St. and through St James Park the oldest Royal Park , situated in the St James's area

Florence Nightingale

Located on Waterloo Place, at the junction of Regent Street and Pall Mall.

Sculptor is John Bell (1811-1895) features three regiments of Guards: Granadier, Fusilier and Coldstream. Marie Louise Sørensen et al. write,

At St. James Park

The Queen's Horse Guard

The Queen's Household Cavalry is the mounted guard at the entrance to Horse Guards Arch, which is located east of St James's Park

For many other great guided London walks this is a great resource

London Walks - Guided daily walks.

Theater Recommended

"Lemons Lemons Lemons"

Play by Sam Steiner - Harold Pinter Theater (here)

Starring Aidan Turner and Jenna Coleman

It is about what we say, how we say it, and what happens when we can’t say anything anymore.

"Lehman Trilogy"

At The Gillian Lynne theater (here)

by Stefano Massini, adapted by Ben Power

Michael Balogun , Hadley Fraser Nigel Lindsay ;

A Small Family Business) play the Lehman Brothers, their sons and grandsons in an extraordinary feat of storytelling told in three parts on a single evening.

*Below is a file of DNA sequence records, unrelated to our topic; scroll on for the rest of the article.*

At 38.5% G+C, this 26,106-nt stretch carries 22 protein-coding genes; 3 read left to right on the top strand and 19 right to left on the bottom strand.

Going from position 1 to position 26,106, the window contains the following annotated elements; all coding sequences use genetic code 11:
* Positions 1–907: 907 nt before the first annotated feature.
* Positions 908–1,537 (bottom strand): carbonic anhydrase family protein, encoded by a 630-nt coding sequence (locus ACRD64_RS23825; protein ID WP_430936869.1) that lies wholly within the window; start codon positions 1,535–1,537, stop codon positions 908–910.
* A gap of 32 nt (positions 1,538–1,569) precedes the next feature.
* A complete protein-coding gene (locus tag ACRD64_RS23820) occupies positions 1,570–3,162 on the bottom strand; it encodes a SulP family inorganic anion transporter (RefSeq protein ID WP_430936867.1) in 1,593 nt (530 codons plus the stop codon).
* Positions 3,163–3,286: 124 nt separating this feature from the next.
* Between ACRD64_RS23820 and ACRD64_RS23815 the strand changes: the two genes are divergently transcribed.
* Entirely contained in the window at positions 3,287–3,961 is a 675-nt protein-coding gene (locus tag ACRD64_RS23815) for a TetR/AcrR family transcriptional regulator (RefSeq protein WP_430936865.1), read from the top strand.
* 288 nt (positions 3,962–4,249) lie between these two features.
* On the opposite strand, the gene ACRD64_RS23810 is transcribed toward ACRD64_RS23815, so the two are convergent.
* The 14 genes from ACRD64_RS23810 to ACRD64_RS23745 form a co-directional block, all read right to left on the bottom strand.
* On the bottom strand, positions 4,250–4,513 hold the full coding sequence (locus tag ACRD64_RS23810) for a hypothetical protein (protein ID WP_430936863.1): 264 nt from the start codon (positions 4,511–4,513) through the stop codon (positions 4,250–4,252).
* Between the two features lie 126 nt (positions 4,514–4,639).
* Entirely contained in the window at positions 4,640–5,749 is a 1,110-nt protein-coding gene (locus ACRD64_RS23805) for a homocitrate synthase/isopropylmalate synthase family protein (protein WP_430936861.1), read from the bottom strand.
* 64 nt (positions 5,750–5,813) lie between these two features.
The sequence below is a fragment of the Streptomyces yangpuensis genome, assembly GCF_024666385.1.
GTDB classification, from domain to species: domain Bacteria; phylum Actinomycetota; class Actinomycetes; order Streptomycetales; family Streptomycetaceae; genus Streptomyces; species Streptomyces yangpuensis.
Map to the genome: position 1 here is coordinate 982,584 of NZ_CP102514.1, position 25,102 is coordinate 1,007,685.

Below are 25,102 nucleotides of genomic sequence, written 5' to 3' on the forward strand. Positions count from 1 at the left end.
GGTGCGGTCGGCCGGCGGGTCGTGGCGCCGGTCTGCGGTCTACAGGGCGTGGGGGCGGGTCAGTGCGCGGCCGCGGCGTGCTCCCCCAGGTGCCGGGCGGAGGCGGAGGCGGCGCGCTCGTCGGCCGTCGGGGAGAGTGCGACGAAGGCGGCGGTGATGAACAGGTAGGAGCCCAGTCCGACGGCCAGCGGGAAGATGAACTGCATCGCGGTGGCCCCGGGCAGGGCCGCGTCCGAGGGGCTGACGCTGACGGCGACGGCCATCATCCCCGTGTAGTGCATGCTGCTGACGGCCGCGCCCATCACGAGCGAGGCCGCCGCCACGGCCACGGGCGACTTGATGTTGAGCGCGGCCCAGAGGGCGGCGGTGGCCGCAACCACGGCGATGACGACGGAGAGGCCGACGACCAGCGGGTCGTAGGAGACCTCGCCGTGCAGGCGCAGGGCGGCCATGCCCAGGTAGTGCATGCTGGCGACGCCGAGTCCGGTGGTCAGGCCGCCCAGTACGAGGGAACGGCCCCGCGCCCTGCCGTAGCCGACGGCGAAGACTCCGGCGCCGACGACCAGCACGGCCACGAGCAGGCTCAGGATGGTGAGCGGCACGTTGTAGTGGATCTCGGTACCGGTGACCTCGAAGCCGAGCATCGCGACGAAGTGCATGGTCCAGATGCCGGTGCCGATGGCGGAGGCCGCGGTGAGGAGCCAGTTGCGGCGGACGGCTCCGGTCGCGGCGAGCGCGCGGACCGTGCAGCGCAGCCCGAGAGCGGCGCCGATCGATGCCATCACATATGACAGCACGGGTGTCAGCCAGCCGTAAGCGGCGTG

the story of a family and a company that changed the world.

"Phaedra" At the National Theater

Janet McTeer stars in director Simon Stone’s) thrilling new version of the epic Greek tragedy about lust, loneliness and power.

Phaedra has spent years with a single-minded focus on her political career, but it is time to turn her attention to her personal life. When a figure from her past reappears, her entire belief system - the root of her power and success - is shaken to its core

"Shirley Valentine" at the Duke

one-woman play written by Willy Russell, winning him his third Olivier Award with actress . Sheridan Smith

The story of a woman who got lost in marriage and motherhood, who wound up talking to the kitchen wall, whilst cooking for her husband'. But Shirley still has a secret dream. One day she may just leave a note, saying: 'Gone! Gone to Greece.'

"To Kill a Mockingbird" - at the Gieilgud Theater

The play is an acclaimed adaptation by Aaron Sorkin of Harper Lee’s literary classic

story of To Kill a Mockingbird which takes place in 1930s Alabama and centres on Atticus Finch (Modine), a lawyer defending a Black man, wrongly accused of rape.

This is a great production with a fantastic acting cast.

"The Unfriend" - The Criterion on Piccadilly Circus

Written By Steven Moffat.

A Riotous Dark Comedy with an uproarious cast including Reece Shearsmith , Amanda Abbington and Frances Barber

Though a bit silly , it is a very funny excellently acted comedy, that we were blessed to see, on the last night of our stay n London, together with our dear friends- Vera and David, after having a nice dinner

Restaurants Recommended

Tamarind - Indian

44 (0)207 629 3561

Tamarind offers world-class Indian food in London.It is one of the first Indian restaurants in the world to win a Michelin star, which it holds to this day,